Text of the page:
Do you know who dines at your restaurant? I don’t mean take a look around and see whose butts are currently in your seats. I mean, are the people that you wanted to target when you first thought about opening your restaurant the ones actually dining there? More importantly, do you even know WHO your target market is?
Before I go any further, it’s important to define what I mean by target market:
A target market is not who YOU WANT to sell your food to. Instead, it’s the type of people that are EXPECTED to buy what you’re selling.
You can’t open a vegetarian restaurant, hoping to target steak eaters. Similarly, you can’t open a steak house and expect your customers to be women who are passionate about eating healthy. Make sense? So how do you decide who to target?
Start with the facts.
What is your unique selling point? What makes your restaurant different than anyone around you? Or anyone in your same industry? Your unique selling point will drive the type of people who will frequent your restaurant. Take into consideration the following:
- Income Level
- Education or job status
- Marital status
- Size of household
- Housing/Rental prices
- Local Businesses
Begin to create a fictitious profile of your average customer based on the above criteria.
What defines your target market?
What are the values, opinions, culture, lifestyle and topics of interest that makes up this demographic? If you can’t hire a marketing research firm to find out the information for you, consider doing the research yourself. Get to know the people in your area. Frequent shops, other restaurants, local events, etc. where your proposed target market shops, eats or hangs out to observe their character and buying habits. Check the social media profiles of these shops, as well as competitors, to see what customers love about these companies. See if there are any voids that need to be filled, which could lead to opportunities for your restaurant. Add these findings to the profile you began to create in step 1.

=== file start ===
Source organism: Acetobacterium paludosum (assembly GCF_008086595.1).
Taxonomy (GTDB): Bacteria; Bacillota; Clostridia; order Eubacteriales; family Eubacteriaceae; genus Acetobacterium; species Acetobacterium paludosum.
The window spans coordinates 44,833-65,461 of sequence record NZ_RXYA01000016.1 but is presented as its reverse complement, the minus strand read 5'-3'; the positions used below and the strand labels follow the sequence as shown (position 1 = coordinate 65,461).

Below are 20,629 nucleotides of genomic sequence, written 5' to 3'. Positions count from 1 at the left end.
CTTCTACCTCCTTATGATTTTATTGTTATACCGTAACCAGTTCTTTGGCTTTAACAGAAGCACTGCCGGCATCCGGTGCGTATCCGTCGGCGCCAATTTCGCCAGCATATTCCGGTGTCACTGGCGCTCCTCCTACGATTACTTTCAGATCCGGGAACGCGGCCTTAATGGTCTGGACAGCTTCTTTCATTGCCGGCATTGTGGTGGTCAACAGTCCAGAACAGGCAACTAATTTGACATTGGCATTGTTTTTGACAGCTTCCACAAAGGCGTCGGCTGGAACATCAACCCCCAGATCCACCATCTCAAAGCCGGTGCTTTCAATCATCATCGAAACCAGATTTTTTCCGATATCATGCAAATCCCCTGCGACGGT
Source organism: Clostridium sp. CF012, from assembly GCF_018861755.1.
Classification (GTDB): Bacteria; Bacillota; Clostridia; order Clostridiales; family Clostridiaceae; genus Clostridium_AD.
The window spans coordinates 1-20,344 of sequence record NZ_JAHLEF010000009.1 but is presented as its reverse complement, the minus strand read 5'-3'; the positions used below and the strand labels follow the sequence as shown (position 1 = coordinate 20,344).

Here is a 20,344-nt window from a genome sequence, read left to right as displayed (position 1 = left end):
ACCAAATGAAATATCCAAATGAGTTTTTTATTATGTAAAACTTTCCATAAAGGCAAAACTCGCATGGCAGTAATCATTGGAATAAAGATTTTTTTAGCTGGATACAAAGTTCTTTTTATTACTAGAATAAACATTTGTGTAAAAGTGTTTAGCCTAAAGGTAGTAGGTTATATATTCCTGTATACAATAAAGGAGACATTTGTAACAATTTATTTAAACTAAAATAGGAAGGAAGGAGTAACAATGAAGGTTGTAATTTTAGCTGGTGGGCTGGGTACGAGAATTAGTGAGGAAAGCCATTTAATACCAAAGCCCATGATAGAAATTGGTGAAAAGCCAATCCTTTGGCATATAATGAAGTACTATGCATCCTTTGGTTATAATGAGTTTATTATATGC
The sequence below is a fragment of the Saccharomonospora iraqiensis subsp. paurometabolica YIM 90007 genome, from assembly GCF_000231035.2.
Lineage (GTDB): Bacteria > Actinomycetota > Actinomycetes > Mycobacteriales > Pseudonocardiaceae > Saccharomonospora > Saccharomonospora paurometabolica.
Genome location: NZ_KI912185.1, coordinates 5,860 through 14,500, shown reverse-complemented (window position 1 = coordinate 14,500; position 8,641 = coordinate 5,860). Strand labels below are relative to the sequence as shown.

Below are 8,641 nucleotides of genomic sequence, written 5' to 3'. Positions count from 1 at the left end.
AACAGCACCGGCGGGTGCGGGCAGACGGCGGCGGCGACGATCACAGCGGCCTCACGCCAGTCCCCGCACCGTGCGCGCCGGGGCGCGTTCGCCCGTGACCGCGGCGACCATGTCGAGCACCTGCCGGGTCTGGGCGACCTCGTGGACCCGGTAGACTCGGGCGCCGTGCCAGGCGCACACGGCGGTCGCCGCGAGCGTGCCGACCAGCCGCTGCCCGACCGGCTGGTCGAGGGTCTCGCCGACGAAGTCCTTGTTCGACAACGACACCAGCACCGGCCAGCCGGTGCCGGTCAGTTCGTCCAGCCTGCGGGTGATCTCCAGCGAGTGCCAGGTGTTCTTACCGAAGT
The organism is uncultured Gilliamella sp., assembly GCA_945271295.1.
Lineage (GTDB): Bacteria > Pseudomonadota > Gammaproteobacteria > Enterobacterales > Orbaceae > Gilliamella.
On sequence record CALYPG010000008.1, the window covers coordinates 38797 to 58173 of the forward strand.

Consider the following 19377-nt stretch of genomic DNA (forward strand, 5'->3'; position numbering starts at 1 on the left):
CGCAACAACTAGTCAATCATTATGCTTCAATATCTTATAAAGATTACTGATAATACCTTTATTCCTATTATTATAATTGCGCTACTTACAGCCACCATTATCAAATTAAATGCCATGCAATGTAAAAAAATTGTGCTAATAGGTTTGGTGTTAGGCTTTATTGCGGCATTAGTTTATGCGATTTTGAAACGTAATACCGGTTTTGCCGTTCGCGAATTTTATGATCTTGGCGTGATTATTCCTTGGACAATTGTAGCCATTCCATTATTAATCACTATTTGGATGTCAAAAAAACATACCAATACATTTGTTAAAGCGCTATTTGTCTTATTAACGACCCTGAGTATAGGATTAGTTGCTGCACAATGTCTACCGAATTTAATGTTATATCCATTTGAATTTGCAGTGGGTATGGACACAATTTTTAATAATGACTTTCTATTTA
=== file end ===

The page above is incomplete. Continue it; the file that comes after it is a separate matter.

Does your target market live or work close enough to your concept to help support it?
Once you’ve defined the demographics and characteristics of your target market, are they anywhere near you? The U.S. Census Bureau is a great resource to use to find out. Type in your locations zip code, and the U.S. Census Bureau will spit out frequently requested data about your community (population, income, housing, etc… all the criteria you used to complete step #1!) Why is this helpful? If your marketing to college kids, but the nearest college is 30 miles away, your restaurant might have a problem. The closer your target audience is to your concept, the more likely they will come.
But it doesn’t stop there…
What is the generational profile of your target audience? Baby Boomers, Millennials, Gen X’ers? Each group has different needs and values, which will effect your marketing messages and the platform you use for your target audience. For instance, Boomers are more likely to visit dining-in restaurants, while Millennials opt for delivery. Millennials rarely look to Facebook to keep up with brands, while it’s the predominant social network for Gen X’ers. Speak the language that best resonates with your target audience, give them offers that align with their values, and seek to connect with them on the platform where they can be found.
Whether your restaurant is established, or your concept hasn’t been built, learning about your target audience is a critical step to developing the right promotional strategy… and it’s never too late to get started. Give us a shout if you would like some assistance defining your audience. Tweet, Facebook us, or comment below!